Note on Presidential Election
Updated: Oct 28, 2020
I guess I should say something about the presidential election which is coming up, as it relates to investments. But I'm not completely certain that I should. Most elections are difficult to forecast. America is closely divided. On two recent occasions, the winner of the popular vote lost in the electoral college and did not become president.
Fortunately, I don't have to make that forecast, because, with regard to investments, I don't think that it makes a difference which candidate wins. Here's a quiz question. Which of the following presidents governed well from the perspective of jobs and the stock market: Ronald Reagan, George H.W. Bush, Bill Clinton, George W. Bush, Barack Obama, or Donald Trump? The answer is… all of them! We've had a few recessions here and there of strictly temporary natures, including a big one in 2009, resulting more from a surfeit of irrational exuberance in the markets than from anything which the president did. But our policies adjusted appropriately and the market recovered and went further up. Job creation remained generally high. Invention was extraordinary. Inflation remained very low. Economically, it has been a golden age. No president pursued policies detrimental to jobs or stock investments, and I don't expect either of the current candidates to do so either.
The stock market seems to agree, which is why, here in late October, it sits very close to all-time highs, with a P/E ratio of 27 (historically high).
I will admit to you that our very long, almost continuous economic good times have been powered strongly by debt. Our national debt, measured as a percentage of GDP, has grown from 30% or so of GDP in 1980 to 135% of GDP today. That’s a lot, amounting to trillions of dollars. If you would like to amuse yourself, if only briefly, and just before you cry, check out the national debt clock online. It indicates a national debt of $217,000 per taxpayer. The numbers have become gigantic and somewhat meaningless to most people. How much can we borrow? Who knows! Measured against GDP, our national debt recently exceeded the levels of 1946, the previous record, just at the close of World War II. Judged against the metric of indebtedness, the best president from the above list, by far, was Bill Clinton. He was the only president who supervised a pay-down in government debt during his term in office.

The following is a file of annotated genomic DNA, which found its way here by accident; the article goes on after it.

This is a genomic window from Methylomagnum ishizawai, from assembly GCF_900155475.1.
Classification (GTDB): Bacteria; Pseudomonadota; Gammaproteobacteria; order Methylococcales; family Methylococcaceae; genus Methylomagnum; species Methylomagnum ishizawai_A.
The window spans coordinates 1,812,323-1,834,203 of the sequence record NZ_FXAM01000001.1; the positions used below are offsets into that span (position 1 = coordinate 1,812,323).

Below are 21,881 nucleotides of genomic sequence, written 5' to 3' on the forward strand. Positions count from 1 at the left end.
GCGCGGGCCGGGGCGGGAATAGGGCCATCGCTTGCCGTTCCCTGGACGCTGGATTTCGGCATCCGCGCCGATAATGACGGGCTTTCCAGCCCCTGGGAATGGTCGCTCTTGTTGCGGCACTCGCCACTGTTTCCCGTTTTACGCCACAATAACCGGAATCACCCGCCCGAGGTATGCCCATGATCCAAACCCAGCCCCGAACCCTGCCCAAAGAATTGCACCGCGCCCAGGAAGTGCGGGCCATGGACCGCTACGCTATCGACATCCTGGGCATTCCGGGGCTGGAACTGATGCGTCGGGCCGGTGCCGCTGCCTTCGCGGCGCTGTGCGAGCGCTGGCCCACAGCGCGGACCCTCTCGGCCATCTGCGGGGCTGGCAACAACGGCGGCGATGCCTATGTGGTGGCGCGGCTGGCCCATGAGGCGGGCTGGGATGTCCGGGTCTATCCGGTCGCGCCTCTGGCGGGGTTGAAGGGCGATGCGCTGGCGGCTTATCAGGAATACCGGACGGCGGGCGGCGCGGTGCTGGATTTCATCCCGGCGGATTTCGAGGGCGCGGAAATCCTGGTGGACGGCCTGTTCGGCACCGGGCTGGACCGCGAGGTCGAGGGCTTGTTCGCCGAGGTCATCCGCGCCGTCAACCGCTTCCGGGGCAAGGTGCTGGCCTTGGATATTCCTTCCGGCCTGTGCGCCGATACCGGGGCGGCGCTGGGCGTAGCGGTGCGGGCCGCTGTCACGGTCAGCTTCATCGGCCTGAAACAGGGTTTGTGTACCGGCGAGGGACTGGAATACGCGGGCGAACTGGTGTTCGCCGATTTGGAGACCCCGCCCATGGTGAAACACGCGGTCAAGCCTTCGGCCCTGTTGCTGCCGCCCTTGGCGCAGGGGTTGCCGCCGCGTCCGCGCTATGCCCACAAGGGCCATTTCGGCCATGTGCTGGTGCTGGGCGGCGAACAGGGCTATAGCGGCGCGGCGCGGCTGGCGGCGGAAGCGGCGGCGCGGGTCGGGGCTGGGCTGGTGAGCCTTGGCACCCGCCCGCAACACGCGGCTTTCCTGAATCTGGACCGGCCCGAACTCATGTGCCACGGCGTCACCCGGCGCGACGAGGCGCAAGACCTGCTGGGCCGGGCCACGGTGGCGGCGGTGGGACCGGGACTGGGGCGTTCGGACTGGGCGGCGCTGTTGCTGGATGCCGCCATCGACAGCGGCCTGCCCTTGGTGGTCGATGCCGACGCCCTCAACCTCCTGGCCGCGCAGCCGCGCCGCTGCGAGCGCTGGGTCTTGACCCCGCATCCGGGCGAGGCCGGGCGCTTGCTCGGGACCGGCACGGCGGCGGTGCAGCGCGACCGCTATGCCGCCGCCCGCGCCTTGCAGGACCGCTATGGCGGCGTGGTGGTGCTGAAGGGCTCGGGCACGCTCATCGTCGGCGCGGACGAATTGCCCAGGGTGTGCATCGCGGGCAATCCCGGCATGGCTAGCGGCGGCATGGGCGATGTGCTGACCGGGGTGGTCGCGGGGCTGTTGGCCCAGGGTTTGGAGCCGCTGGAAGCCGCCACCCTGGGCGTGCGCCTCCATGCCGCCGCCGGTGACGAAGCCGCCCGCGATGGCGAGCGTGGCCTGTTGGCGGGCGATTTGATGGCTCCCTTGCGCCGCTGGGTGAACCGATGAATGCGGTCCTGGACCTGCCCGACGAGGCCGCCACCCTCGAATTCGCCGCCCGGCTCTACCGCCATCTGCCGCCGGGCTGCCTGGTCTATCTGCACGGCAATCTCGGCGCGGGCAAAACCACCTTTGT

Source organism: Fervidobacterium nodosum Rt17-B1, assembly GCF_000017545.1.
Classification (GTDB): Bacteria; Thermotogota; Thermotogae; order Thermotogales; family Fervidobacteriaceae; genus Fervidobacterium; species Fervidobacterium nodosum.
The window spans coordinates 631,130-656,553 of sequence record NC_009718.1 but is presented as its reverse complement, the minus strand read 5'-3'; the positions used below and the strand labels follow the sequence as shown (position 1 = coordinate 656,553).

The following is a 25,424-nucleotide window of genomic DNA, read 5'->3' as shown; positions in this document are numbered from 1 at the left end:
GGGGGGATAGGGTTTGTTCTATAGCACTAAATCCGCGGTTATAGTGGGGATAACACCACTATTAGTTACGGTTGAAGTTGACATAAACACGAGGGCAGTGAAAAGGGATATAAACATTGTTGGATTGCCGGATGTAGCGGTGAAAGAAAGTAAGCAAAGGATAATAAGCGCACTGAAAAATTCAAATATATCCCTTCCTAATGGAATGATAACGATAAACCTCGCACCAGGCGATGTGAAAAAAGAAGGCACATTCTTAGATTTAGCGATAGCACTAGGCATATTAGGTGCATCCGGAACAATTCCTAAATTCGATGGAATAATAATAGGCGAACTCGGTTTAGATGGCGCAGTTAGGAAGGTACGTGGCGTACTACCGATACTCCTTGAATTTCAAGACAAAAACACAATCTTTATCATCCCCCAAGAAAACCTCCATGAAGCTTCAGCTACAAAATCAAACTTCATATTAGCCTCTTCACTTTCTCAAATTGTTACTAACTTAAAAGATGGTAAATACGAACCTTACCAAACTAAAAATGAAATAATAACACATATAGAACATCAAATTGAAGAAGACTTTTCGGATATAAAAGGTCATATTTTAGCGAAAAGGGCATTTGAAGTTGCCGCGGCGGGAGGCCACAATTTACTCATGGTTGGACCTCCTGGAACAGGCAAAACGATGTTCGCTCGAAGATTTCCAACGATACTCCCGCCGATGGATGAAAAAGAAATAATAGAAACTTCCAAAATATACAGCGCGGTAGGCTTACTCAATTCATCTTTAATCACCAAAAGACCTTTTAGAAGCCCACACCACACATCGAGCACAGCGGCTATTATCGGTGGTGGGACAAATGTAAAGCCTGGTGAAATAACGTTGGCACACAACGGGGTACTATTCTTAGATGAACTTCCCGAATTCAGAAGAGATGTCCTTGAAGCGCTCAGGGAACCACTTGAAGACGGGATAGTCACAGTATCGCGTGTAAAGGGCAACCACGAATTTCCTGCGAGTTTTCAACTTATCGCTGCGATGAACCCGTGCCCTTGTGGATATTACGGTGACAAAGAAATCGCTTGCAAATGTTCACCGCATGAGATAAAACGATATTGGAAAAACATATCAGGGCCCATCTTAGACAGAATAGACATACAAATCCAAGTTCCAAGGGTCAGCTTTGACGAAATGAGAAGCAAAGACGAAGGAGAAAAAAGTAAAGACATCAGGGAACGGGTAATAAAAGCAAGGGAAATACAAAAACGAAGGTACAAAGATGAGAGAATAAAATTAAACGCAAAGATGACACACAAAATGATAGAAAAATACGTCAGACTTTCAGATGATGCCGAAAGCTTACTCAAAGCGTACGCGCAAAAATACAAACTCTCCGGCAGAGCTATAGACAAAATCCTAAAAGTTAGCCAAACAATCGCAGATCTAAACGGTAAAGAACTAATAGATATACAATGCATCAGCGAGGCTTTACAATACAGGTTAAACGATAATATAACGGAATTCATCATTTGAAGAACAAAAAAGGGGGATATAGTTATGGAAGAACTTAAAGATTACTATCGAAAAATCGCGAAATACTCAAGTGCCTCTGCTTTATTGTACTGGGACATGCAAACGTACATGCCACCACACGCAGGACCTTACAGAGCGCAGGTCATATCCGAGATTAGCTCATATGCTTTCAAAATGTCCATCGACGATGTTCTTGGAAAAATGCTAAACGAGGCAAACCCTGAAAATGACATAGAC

In theory, a big excess of government debt leads to inflation. Our government has at its disposal a printing press, and can print as much money as it needs to repay its debts, an inflationary process. But I sure don’t know when that will happen. I expected it to become a problem a few decades ago. Instead, inflation declined during the entire period, even as debt shot up. Eventually, I gave up and decided to go with the flow.
Even an uptick in inflation does not automatically spell doom and gloom for stocks. Stocks are uniquely well-suited to inflation. Only when inflation translates into higher interest rates, or an expectation thereof (which will happen immediately), will the stock market take a bath. Conversely, if we fall into deflation, that will also be bad. Historically, we pull out all of the fiscal and monetary steps to prevent deflation – we haven’t experienced even one small drop of it since 1933 - a policy which will very likely continue.
The trend of growth with low inflation, the perfect environment for stock investing, has continued for my entire professional career. Perhaps I have learned the lesson too well. I encourage my clients to hold as much equity as they can, given their age and station in life, to ignore market crashes as they occur, and to avoid bonds at all costs. One day, this rosy outlook may come back to bite me.
But I am not set to reverse course yet, and I don’t think that either of our two candidates for president has the inclination, or perhaps even the power, to make debt and inflation an issue. They would get laughed out of town. You should vote for your preferred candidate, based on their many other differences.